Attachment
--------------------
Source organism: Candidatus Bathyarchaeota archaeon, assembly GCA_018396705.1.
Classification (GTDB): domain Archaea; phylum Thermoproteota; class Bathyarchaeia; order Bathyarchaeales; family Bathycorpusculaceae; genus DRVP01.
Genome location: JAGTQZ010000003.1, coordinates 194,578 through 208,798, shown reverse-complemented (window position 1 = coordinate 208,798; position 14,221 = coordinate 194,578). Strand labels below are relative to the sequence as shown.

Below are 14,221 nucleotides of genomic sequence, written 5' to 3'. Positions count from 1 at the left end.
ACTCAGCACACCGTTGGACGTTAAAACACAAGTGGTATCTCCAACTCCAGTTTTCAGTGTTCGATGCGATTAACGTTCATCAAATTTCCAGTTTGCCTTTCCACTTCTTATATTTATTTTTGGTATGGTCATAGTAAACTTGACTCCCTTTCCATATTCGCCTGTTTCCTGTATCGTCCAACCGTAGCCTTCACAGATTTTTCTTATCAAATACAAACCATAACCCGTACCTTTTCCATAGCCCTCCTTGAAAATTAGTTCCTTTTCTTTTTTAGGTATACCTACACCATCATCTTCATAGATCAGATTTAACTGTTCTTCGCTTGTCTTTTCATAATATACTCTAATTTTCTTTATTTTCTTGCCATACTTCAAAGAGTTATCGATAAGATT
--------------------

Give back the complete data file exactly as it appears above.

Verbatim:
Source organism: Candidatus Bathyarchaeota archaeon, assembly GCA_018396705.1.
Classification (GTDB): domain Archaea; phylum Thermoproteota; class Bathyarchaeia; order Bathyarchaeales; family Bathycorpusculaceae; genus DRVP01.
Genome location: JAGTQZ010000003.1, coordinates 194,578 through 208,798, shown reverse-complemented (window position 1 = coordinate 208,798; position 14,221 = coordinate 194,578). Strand labels below are relative to the sequence as shown.

Below are 14,221 nucleotides of genomic sequence, written 5' to 3'. Positions count from 1 at the left end.
ACTCAGCACACCGTTGGACGTTAAAACACAAGTGGTATCTCCAACTCCAGTTTTCAGTGTTCGATGCGATTAACGTTCATCAAATTTCCAGTTTGCCTTTCCACTTCTTATATTTATTTTTGGTATGGTCATAGTAAACTTGACTCCCTTTCCATATTCGCCTGTTTCCTGTATCGTCCAACCGTAGCCTTCACAGATTTTTCTTATCAAATACAAACCATAACCCGTACCTTTTCCATAGCCCTCCTTGAAAATTAGTTCCTTTTCTTTTTTAGGTATACCTACACCATCATCTTCATAGATCAGATTTAACTGTTCTTCGCTTGTCTTTTCATAATATACTCTAATTTTCTTTATTTTCTTGCCATACTTCAAAGAGTTATCGATAAGATT